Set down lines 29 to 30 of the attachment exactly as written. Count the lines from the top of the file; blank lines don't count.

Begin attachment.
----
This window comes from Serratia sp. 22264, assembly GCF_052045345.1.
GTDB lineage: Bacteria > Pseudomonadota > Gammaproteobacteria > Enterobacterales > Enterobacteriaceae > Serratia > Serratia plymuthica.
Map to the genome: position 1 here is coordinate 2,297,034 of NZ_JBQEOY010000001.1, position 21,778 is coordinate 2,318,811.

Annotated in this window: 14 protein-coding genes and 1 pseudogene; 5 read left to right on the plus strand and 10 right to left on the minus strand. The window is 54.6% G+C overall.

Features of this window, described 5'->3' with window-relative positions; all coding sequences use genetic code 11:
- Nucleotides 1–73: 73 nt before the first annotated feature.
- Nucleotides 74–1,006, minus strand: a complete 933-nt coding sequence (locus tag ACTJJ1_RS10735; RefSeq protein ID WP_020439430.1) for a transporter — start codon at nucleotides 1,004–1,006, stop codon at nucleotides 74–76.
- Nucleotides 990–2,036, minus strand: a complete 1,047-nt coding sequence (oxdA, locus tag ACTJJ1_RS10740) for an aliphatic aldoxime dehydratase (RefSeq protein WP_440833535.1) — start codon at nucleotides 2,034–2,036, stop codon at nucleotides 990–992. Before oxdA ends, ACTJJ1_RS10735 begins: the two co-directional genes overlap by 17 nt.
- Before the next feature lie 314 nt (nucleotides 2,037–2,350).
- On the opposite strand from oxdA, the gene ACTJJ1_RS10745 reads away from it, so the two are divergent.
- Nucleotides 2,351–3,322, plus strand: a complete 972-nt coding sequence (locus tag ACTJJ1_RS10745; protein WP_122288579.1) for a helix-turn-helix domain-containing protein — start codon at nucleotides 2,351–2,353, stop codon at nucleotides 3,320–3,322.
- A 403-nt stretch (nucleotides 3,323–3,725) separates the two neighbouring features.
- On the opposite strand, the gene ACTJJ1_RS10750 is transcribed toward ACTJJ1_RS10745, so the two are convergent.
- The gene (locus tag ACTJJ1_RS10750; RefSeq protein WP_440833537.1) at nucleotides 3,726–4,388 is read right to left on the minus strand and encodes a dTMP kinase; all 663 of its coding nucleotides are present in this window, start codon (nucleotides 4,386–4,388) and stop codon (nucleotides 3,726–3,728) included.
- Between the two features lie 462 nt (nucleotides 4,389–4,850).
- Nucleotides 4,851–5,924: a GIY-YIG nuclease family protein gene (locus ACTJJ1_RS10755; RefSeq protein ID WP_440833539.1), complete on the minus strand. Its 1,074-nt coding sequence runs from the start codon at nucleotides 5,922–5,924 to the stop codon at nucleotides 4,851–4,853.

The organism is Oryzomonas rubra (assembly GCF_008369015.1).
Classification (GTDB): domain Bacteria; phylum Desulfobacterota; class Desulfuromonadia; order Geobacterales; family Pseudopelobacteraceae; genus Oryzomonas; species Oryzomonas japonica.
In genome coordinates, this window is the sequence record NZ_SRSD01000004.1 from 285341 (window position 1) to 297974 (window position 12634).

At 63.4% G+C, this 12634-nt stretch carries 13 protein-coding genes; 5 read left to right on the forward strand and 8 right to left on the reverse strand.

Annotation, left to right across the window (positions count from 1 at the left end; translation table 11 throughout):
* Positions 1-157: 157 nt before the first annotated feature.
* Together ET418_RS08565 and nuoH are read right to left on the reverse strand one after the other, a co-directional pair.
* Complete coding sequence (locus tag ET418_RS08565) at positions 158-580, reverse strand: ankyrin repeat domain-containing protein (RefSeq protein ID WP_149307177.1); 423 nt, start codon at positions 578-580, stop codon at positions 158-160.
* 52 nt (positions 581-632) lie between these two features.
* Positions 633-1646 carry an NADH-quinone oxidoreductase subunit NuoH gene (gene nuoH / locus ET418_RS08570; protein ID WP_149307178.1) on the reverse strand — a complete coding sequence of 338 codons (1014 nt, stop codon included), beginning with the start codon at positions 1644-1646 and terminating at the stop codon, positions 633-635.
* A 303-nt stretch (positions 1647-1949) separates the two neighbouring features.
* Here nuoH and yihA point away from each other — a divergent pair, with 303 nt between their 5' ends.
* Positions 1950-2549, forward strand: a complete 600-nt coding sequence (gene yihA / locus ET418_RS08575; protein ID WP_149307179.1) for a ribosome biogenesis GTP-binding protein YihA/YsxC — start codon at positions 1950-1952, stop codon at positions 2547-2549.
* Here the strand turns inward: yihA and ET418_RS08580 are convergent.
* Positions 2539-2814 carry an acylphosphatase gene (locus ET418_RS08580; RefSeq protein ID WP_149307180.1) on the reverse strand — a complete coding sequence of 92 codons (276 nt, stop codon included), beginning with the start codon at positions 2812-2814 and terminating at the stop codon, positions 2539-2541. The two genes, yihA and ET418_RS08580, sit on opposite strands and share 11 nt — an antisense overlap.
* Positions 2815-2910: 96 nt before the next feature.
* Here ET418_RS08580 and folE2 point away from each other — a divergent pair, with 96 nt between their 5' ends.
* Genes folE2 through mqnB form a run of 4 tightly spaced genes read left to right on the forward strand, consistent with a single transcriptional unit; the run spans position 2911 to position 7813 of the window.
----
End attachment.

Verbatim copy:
* Positions 1950-2549, forward strand: a complete 600-nt coding sequence (gene yihA / locus ET418_RS08575; protein ID WP_149307179.1) for a ribosome biogenesis GTP-binding protein YihA/YsxC — start codon at positions 1950-1952, stop codon at positions 2547-2549.
* Here the strand turns inward: yihA and ET418_RS08580 are convergent.